Kwame Johnson

Duke University Medical Center, Durham, North Carolina, United States

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Publications (2)7.55 Total impact

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    ABSTRACT: We examined the effects of manganese (III) meso-tetrakis (diethyl-2-5-imidazole) porphyrin, a metalloporphyrin antioxidant (MPA), on neural tissue radiation toxicity in vivo and on tumour cell radiosensitivity in vitro. MPA was administered directly into the right lateral ventricle of young adult, male Sprague-Dawley rats (0 or 3.4 microg) 3 h before treatment with a single fraction, 100 Gy radiation dose delivered to the left brain hemisphere. The effects of treatment on radiation responses were assessed at different time points following irradiation. MPA treatment prior to brain irradiation protected against acute radiation-induced apoptosis and ameliorated delayed damage to the blood-brain barrier and radiation necrosis, but without producing a discernible increase in tissue superoxide disumtase (SOD) activity. In vitro, MPA pretreatment protected against radiation-induced apoptosis in primary neuronal cultures and increased clonogenic survival of irradiated rat glioma C6 cells, but had no discernible effect on radiation-induced DNA double-strand breaks. MPA, a low molecular weight SOD mimic, significantly increased mitochondrial SOD activity in C6 cells, but not total cellular SOD activity. MPA up-regulated C6 expression of heme-oxygenase 1 (HO-1), an endogenous radioprotectant, but had no effect on HO-1 levels in human astrocytoma U-251 cells, human prostatic carcinoma LNCaP cells, or primary rat brain microvascular endothelial cells in vitro, nor on brain tissue HO-1 expression levels in vivo. Metalloporphyrin antioxidants merit further exploration as adjunctive radioprotectants for cranial radiotherapy/radiosurgery applications, although the potential for tumour protection must be carefully considered.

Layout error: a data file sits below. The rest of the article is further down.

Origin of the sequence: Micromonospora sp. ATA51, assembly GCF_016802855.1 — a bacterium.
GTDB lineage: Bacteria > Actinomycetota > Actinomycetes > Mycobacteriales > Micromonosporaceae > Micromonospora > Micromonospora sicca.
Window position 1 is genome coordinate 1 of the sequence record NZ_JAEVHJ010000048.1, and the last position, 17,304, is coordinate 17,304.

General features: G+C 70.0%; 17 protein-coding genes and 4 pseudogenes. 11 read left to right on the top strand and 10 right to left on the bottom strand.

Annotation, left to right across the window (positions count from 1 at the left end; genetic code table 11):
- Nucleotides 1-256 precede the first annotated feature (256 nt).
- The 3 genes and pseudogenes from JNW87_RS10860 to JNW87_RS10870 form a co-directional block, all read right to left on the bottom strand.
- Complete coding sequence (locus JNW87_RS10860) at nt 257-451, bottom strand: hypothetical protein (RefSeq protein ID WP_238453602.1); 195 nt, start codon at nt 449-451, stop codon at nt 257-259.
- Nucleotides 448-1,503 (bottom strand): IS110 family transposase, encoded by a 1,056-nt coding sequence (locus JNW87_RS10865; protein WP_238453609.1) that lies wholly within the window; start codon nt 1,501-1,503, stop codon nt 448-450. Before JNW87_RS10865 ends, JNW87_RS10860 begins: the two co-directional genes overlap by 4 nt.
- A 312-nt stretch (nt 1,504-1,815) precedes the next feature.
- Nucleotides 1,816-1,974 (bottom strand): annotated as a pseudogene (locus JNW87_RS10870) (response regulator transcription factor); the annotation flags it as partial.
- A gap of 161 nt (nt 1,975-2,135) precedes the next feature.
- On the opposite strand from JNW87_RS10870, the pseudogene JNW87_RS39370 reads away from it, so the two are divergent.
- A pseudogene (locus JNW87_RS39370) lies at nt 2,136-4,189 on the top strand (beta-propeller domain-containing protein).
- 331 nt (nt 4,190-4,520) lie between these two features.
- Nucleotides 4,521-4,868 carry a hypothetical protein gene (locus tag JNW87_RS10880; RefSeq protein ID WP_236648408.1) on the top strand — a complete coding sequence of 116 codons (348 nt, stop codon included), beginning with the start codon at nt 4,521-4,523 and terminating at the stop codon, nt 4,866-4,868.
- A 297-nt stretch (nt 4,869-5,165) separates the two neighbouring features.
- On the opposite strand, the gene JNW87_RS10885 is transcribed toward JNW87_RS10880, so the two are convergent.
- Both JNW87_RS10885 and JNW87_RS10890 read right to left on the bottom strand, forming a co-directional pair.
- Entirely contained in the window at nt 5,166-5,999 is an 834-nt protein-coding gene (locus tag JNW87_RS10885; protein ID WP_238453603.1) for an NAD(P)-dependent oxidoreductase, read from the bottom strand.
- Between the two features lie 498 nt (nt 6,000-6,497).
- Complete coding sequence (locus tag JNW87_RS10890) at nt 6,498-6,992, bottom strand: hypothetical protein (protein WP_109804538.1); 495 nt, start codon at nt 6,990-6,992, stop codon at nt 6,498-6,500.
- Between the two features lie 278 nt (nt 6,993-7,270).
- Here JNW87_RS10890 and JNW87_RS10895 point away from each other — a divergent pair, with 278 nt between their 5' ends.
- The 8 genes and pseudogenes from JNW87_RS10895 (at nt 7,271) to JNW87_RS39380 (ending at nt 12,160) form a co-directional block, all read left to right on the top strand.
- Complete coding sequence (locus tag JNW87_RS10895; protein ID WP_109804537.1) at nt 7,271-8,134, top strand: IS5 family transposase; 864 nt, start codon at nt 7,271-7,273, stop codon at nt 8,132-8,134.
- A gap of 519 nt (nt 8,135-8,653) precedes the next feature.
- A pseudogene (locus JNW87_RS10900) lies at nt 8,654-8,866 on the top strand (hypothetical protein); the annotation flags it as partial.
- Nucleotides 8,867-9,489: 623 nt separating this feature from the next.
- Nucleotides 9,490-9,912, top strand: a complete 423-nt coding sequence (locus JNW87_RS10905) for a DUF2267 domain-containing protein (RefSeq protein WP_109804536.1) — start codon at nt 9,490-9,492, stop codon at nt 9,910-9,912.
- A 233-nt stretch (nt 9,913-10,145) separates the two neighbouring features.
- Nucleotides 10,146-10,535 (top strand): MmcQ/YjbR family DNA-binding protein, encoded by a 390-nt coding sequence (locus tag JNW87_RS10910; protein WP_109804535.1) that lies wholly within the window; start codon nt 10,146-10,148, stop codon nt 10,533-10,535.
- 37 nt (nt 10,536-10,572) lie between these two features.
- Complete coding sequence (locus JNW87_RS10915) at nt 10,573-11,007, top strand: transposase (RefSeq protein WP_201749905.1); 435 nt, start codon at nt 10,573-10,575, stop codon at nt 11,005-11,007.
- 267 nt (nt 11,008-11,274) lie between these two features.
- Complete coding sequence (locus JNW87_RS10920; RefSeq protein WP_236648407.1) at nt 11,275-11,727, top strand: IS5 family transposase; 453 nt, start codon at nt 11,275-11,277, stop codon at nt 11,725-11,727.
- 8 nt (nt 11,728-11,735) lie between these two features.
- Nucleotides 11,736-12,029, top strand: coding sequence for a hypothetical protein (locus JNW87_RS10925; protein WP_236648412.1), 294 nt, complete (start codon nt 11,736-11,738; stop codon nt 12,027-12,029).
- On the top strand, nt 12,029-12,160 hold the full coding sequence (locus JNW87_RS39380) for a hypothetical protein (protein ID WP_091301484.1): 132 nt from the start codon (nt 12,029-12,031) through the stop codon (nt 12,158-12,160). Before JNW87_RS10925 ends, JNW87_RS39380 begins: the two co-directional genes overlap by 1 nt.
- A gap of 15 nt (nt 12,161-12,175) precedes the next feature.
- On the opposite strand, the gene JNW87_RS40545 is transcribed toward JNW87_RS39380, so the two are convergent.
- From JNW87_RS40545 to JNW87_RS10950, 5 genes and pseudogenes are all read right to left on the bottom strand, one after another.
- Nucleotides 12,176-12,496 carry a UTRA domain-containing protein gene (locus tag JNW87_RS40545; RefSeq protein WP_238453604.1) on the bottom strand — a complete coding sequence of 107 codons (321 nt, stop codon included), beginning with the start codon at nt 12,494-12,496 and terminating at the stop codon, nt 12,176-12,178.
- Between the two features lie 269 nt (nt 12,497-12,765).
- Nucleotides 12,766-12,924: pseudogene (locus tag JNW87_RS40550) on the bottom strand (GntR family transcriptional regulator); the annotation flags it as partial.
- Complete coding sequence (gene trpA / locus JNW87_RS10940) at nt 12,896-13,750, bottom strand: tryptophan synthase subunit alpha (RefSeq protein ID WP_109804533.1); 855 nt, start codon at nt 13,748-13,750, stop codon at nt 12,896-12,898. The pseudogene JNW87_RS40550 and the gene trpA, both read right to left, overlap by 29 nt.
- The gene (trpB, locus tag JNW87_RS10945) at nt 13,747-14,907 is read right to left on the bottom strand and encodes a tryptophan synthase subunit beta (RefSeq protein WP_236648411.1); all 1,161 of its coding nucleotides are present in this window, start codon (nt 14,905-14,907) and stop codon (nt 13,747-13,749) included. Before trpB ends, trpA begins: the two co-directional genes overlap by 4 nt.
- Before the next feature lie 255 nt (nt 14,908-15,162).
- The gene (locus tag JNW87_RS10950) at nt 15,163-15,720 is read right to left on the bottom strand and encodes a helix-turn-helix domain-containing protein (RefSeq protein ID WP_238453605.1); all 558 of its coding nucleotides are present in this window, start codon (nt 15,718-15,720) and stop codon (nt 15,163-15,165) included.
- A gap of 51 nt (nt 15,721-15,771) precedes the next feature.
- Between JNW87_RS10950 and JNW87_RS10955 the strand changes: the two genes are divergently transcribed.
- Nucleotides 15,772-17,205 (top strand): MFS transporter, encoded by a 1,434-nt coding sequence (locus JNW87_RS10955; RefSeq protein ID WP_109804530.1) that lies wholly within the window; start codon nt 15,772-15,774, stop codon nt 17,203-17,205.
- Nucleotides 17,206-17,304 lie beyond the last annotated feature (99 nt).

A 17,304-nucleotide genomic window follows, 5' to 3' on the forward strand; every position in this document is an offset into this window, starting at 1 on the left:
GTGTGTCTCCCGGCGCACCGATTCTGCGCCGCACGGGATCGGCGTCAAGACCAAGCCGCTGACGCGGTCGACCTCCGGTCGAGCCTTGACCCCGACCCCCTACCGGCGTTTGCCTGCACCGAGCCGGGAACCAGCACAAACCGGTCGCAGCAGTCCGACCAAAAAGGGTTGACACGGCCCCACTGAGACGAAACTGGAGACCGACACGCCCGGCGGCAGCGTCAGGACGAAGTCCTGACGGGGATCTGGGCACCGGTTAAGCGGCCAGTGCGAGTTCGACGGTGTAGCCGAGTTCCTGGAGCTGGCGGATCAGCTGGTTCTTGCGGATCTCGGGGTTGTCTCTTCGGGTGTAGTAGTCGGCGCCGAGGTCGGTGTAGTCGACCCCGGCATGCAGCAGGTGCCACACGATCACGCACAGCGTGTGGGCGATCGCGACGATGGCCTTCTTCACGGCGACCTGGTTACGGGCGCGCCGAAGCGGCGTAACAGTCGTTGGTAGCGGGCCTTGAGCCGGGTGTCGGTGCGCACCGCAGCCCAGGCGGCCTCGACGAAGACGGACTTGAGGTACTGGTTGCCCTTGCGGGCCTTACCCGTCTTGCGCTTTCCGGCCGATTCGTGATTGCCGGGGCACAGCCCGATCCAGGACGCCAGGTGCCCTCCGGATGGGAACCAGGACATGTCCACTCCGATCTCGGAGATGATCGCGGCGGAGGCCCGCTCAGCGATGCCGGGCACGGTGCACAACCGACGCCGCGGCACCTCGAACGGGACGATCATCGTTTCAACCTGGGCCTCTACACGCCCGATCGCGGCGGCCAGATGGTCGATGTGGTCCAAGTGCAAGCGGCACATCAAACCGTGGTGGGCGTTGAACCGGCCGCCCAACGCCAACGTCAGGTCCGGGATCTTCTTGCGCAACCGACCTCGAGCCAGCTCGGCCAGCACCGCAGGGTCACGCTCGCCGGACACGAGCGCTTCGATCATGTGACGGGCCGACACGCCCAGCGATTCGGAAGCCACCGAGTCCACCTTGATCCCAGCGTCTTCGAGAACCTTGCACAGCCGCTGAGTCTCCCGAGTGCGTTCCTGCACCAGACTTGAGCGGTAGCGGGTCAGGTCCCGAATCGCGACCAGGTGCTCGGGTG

International Journal of Radiation Biology 02/2010; 86(2):145-63. DOI:10.3109/09553000903419965 · 1.84 Impact Factor
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    ABSTRACT: Sustained oxidative stress is a known sequel to focal cerebral ischemia. This study examined the effects of treatment with a single dose or sustained infusion of the redox-modulating MnPorphyrin MnIIITDE-2-ImP5+ on outcome from middle cerebral artery occlusion (MCAO) in the rat. Normothermic rats were subjected to 90 min MCAO followed by 90 min reperfusion and then were treated with a single intracerebroventricular dose of MnIIITDE-2-ImP5+. Neurologic and histologic outcomes were assessed at 1 or 8 weeks postischemia. A single dose of MnIIITDE-2-ImP5+ caused a dose-dependent improvement in histologic and neurologic outcome when assessed 1 week postischemia. MnIIITDE-2-ImP5+ afforded preservation of brain aconitase activity at 5.5 h after reperfusion onset, consistent with its known antioxidant properties. MnIIITDE-2-ImP5+ also attenuated postischemic NF-κB activation. Evidence for effects on cerebral infarct size and neurologic function had completely dissipated when rats were allowed to survive for 8 weeks postischemia. In contrast, a 1-week continuous intracerebroventricular MnIIITDE-2-ImP5+ infusion caused persistent and substantive reduction in both cerebral infarct size and neurologic deficit at 8 weeks postischemia. Pharmacologic modulation of postischemic oxidative stress is likely to require sustained intervention for enduring efficacy in improving neurologic and histologic outcome from a transient focal ischemic insult.
    Free Radical Biology and Medicine 10/2009; DOI:10.1016/j.freeradbiomed.2009.05.039 · 5.71 Impact Factor